From Olympic medalists and political powerhouses to on-screen celebrities and literary legends, Richmond Hill has been home to many famous Canadian faces over the years. Read on to learn more about some of the region’s most notorious residents and hometown heroes.
Photo courtesy of elvisstojko.ca
A born talent on the ice, Canadian figure skating icon and Richmond Hill native Elvis Stojko began skating at the age of four and earned his first trophy at just six years old. Early in his career, Stojko became the first person to land a quadruple-double jump combination at a major competition during the 1991 World Championships. He later went on to travel around the globe competing in international skating competitions and earning silver medals at both the 1994 Winter Olympics in Norway and the 1998 Winter Olympics in Nagano, Japan. Given his rise to superstardom both on and off the ice, it’s no surprise Stojko’s hometown rink in Richmond Hill (formerly the Observatory Arena) was renamed in his honour following his first World Championship win in 1994.
Photo courtesy of Warner Books (via NYT)
Canadian literary legend and environmental activist Farley Mowat attended Richmond Hill High School before going on to pen more than 50 novels, including the critically acclaimed Never Cry Wolf, Sea of Slaughter and People of the Deer. Known for his evocative storytelling and vivid portrayals of the Canadian wilderness, Mowat’s books have sold more than 17 million copies worldwide and have been translated into 52 languages. The prominent writer earned several awards over the course of his literary career and was named an Officer of the Order of Canada in 1981.
Photo courtesy of Facebook / Kathleen Wynne
A political trailblazer, former Richmond Hill resident Kathleen Wynne became a household name in 2013 when she became the 25th premier of Ontario. Not only was Wynne the province’s first female premier, she was also the first openly LGBTQ person to hold the leadership position. First elected to the Ontario legislature in 2003, Wynne has served in a number of different ministerial offices over the course of her political career, including Minister of Education, Minister of Municipal Affairs and Housing, and Minister of Aboriginal Affairs. A champion of diversity and equality, Wynne built her reputation as a community organizer and a passionate defender of the public education system. She continues to serve the Liberal Party today as the MPP for Toronto’s Don Valley West riding.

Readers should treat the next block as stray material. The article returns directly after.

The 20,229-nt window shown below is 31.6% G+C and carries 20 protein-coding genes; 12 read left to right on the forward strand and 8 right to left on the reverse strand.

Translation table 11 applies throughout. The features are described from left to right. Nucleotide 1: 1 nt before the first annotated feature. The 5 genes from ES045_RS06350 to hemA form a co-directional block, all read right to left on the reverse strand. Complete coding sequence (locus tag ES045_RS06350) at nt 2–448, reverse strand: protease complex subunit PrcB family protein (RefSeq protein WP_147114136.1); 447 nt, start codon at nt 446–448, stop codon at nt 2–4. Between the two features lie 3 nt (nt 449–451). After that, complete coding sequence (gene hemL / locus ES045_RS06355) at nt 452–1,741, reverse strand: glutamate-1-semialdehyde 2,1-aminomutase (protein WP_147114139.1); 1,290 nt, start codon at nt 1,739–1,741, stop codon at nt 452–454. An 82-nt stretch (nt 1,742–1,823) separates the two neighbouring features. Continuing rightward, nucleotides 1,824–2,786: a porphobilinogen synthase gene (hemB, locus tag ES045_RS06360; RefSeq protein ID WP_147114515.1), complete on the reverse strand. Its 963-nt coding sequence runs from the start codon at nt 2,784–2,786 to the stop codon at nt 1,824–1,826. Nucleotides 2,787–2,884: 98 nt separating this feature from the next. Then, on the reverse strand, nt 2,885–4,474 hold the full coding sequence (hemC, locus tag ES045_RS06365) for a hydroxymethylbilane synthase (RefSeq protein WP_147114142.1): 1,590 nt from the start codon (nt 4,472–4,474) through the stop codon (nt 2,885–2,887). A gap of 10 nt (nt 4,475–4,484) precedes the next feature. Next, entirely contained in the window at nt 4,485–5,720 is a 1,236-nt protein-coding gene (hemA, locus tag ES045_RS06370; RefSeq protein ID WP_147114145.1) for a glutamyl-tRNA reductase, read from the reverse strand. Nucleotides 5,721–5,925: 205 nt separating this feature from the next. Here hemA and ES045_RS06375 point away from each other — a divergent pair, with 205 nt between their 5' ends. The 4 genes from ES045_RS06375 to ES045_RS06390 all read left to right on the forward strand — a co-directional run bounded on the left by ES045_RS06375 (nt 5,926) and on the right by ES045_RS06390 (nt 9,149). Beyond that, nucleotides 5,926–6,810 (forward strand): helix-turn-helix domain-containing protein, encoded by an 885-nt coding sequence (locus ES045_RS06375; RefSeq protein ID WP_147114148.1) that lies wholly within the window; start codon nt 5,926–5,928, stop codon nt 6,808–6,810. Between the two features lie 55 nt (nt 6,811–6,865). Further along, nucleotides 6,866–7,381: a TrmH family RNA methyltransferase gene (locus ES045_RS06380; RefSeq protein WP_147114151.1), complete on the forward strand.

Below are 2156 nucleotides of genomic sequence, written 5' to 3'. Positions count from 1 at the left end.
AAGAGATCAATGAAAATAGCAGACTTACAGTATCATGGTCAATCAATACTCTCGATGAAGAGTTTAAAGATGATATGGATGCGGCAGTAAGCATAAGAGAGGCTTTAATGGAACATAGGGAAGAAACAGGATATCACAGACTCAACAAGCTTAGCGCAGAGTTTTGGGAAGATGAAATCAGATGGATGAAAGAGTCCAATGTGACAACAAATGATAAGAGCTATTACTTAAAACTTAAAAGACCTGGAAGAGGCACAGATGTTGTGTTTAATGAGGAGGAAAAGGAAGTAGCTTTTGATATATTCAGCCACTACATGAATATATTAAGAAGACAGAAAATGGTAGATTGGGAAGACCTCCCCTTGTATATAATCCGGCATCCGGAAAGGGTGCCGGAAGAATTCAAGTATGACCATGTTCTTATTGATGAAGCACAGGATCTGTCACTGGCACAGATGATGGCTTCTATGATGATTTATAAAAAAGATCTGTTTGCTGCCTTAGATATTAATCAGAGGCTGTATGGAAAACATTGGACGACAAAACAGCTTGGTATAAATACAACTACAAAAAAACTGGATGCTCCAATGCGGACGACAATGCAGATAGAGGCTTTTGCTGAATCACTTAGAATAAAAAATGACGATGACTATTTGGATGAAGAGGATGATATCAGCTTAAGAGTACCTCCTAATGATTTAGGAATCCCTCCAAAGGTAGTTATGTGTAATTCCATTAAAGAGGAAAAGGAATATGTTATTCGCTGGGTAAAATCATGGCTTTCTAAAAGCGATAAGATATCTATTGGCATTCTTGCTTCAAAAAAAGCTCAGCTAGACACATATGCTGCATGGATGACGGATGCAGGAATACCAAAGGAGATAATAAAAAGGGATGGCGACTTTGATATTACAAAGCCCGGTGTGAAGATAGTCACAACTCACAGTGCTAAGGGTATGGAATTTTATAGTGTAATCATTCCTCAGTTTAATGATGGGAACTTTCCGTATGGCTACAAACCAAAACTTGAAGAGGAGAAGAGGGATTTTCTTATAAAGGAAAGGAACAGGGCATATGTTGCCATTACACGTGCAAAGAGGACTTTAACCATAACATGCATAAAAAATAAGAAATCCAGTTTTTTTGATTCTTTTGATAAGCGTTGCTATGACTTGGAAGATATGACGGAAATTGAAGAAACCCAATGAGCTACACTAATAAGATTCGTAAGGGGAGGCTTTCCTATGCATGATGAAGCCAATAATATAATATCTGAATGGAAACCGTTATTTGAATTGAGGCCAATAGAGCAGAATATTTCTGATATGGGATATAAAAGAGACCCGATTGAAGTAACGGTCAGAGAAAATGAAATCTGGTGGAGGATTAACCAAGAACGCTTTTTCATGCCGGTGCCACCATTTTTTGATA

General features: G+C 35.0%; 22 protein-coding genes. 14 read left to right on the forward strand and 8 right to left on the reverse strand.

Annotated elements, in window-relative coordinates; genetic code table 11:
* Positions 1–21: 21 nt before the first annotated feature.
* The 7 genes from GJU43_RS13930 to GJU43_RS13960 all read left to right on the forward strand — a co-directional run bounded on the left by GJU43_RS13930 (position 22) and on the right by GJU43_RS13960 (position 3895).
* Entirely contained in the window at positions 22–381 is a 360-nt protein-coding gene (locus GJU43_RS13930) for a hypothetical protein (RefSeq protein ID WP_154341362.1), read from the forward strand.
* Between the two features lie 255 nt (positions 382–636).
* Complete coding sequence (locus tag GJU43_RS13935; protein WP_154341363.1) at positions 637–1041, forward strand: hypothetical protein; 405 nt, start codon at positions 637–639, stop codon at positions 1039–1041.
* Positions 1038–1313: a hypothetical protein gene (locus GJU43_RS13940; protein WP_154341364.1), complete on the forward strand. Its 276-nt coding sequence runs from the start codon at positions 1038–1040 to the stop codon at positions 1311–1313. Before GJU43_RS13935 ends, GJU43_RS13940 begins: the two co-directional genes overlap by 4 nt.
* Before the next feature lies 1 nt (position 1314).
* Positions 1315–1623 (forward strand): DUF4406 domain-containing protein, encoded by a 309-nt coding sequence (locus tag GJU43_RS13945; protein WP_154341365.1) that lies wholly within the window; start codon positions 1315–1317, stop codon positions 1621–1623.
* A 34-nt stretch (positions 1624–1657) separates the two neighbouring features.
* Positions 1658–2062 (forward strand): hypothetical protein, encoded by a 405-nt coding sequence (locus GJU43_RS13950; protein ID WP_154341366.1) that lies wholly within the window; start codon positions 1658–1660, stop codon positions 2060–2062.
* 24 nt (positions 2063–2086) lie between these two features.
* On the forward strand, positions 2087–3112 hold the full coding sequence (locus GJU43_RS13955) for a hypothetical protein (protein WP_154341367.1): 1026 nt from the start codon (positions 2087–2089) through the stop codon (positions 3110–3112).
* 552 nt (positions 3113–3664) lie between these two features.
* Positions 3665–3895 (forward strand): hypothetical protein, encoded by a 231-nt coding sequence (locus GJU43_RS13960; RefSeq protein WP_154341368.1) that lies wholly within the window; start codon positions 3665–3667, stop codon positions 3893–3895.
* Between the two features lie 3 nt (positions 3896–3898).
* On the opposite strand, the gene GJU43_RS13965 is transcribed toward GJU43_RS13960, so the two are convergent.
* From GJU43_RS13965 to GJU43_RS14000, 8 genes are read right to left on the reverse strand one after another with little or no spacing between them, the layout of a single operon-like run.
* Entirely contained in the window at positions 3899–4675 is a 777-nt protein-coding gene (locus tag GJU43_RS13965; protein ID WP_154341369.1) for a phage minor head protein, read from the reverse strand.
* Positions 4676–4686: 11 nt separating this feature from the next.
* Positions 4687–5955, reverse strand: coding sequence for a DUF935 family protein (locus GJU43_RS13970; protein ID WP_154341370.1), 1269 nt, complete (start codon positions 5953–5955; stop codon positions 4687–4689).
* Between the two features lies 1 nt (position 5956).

Photo courtesy of Kevin Frayer/CP via Sportsnet.ca
Former NHL all-star goaltender and Team Canada Gold Medal winner Custis “Cujo” Joseph spent his early years on the ice playing for junior teams in both Newmarket and Richmond Hill. Joseph played in the NHL from 1989 to 2009 and was known for acrobatic goaltending skills and his signature Cujo goalie mask – a custom helmet emblazoned with the image of a snarling dog inspired by the Stephen King novel of the same name. Throughout the course of his career on the ice, Joseph played for six teams in Canada and the U.S. –the Toronto Maple Leafs, Detroit Red Wings and the Calgary Flames to name a few – before retiring from the league after 19 seasons and 454 career wins. Many will remember his outstanding performance in the net as he helped lead Team Canada to their Gold Medal win at the Winter Olympic Games in Salt Lake City in 2002, the first gold medal win for Canada’s men’s hockey team in 50 years.
Photo courtesy of Chronicle Herald
Multi-award-winning singer Jackie Richardson was born in Pennsylvania but relocated north of the border at an early age to take up residence with her family in Richmond Hill. With a music career spanning more than five decades, Richardson is affectionately known as Canada’s reigning queen of jazz, blues and gospel. She started her musical journey singing gospel in her local church choir and visiting Toronto’s jazz clubs with her grandfather. At 16 years old she joined the R&B group The Tiaras began touring the country, performing regularly at Canadian Armed Forces bases. As her singing career took off, she branched out as a solo artist while continuing to collaborate with jazz, blues icons such as Divine Browne Ray Charles and Joe Sealy.
Photo courtesy of Facebook / Dylan Neal
Born in Richmond Hill in 1969, actor Dylan Neal developed a love for the performing arts early in life as an active member of his high school’s drama program. After relocating to Los Angeles in the early 1990’s, Neal went on to land a recurring role on the long-running soap opera The Bold and The Beautiful. He left the television program in 1996 and was later cast in roles on Dawson’s Creek, Blood Ties and Sabrina, the Teenage Witch. Most recently, Neal appeared as Robbin ‘Bob’ Adams in the 50 Shades of Grey film trilogy and starred opposite Andie MacDowell in the Hallmark Channel original TV series Cedar Cove, which aired for three seasons.
Photo courtesy of WWE
Former professional wrestler and television personality Trish Stratus spent her childhood in Richmond Hill attending Bayview Secondary School and York University with dreams of becoming a doctor before switching gears to rise to fame as one of the most prolific female professional wrestlers of all time. A natural athlete and performer, Stratus began her career as a fitness model and bodybuilder before stepping into the ring with World Wrestling Entertainment (WWE) in 2000. Over the course of her WWE career, Stratus earned seven Women’s Championship titles and took home the WWE Hardcore Championship in 2002. A blonde bombshell with a penchant for theatrics, Status was named the WWE Diva of the Decade for the 2000s and was later inducted into the WWE Hall of Fame in 2013.
A number of well-known athletes, singers, writers and public figures have called Richmond Hill home over the years, and the growing city continues to give rise to famous faces of the future.